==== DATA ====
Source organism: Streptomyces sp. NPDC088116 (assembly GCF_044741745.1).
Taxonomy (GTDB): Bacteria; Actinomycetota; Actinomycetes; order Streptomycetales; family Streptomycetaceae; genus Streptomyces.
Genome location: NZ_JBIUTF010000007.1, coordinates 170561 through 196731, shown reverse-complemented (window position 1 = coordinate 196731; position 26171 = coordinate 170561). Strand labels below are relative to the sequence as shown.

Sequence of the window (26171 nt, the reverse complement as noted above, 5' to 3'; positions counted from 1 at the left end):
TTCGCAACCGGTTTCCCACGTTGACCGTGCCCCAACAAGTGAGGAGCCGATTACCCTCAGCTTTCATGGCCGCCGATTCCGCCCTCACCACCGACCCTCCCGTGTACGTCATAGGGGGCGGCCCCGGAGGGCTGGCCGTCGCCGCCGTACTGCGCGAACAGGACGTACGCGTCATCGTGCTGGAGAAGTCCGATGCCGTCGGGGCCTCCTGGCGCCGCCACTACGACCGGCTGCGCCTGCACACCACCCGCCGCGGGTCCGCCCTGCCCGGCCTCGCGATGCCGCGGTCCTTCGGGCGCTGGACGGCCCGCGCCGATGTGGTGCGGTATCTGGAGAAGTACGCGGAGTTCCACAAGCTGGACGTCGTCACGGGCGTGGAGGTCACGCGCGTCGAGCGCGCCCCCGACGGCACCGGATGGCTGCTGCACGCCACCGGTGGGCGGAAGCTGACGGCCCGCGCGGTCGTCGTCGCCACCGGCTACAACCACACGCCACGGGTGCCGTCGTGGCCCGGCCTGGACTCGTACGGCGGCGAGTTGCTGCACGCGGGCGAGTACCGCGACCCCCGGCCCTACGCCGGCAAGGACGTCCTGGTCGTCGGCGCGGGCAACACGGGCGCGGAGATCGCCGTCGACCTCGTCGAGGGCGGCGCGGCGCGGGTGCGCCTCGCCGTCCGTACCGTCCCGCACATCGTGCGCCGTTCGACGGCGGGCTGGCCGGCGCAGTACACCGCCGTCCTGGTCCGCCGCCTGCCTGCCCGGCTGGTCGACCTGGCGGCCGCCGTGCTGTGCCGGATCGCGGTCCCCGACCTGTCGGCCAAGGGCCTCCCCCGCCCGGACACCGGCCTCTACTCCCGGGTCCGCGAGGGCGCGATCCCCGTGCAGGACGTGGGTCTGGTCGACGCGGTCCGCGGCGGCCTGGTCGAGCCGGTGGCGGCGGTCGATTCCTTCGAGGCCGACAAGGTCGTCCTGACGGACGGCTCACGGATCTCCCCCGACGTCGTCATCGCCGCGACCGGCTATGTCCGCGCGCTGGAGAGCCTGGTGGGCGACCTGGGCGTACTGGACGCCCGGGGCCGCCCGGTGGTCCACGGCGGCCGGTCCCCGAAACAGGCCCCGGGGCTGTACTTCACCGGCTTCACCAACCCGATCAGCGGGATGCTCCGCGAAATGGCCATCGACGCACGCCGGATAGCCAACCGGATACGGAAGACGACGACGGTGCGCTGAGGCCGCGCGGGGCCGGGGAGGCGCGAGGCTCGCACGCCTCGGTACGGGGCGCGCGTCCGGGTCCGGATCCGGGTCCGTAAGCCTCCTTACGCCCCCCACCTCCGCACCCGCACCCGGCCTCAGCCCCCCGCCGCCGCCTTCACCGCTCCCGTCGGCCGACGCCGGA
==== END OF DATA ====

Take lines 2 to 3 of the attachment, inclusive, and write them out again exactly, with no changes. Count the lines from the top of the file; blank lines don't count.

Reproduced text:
Taxonomy (GTDB): Bacteria; Actinomycetota; Actinomycetes; order Streptomycetales; family Streptomycetaceae; genus Streptomyces.
Genome location: NZ_JBIUTF010000007.1, coordinates 170561 through 196731, shown reverse-complemented (window position 1 = coordinate 196731; position 26171 = coordinate 170561). Strand labels below are relative to the sequence as shown.